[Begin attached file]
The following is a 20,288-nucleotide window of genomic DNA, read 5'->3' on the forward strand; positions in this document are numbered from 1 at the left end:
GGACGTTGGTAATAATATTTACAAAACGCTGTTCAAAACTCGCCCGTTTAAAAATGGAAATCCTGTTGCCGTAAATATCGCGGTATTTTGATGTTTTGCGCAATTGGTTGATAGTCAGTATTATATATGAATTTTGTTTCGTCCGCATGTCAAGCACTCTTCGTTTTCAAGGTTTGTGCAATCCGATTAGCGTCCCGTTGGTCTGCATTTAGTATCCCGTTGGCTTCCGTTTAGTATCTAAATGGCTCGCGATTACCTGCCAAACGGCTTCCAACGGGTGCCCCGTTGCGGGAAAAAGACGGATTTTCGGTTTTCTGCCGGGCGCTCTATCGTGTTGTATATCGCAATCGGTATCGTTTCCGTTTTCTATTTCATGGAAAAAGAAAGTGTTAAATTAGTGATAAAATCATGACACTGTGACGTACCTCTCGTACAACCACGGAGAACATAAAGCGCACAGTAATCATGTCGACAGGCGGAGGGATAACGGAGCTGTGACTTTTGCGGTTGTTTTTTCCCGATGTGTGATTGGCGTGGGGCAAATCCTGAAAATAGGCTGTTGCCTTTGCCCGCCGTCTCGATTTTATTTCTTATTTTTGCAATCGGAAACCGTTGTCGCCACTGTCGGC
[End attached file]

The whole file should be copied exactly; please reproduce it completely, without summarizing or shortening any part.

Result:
The following is a 20,288-nucleotide window of genomic DNA, read 5'->3' on the forward strand; positions in this document are numbered from 1 at the left end:
GGACGTTGGTAATAATATTTACAAAACGCTGTTCAAAACTCGCCCGTTTAAAAATGGAAATCCTGTTGCCGTAAATATCGCGGTATTTTGATGTTTTGCGCAATTGGTTGATAGTCAGTATTATATATGAATTTTGTTTCGTCCGCATGTCAAGCACTCTTCGTTTTCAAGGTTTGTGCAATCCGATTAGCGTCCCGTTGGTCTGCATTTAGTATCCCGTTGGCTTCCGTTTAGTATCTAAATGGCTCGCGATTACCTGCCAAACGGCTTCCAACGGGTGCCCCGTTGCGGGAAAAAGACGGATTTTCGGTTTTCTGCCGGGCGCTCTATCGTGTTGTATATCGCAATCGGTATCGTTTCCGTTTTCTATTTCATGGAAAAAGAAAGTGTTAAATTAGTGATAAAATCATGACACTGTGACGTACCTCTCGTACAACCACGGAGAACATAAAGCGCACAGTAATCATGTCGACAGGCGGAGGGATAACGGAGCTGTGACTTTTGCGGTTGTTTTTTCCCGATGTGTGATTGGCGTGGGGCAAATCCTGAAAATAGGCTGTTGCCTTTGCCCGCCGTCTCGATTTTATTTCTTATTTTTGCAATCGGAAACCGTTGTCGCCACTGTCGGC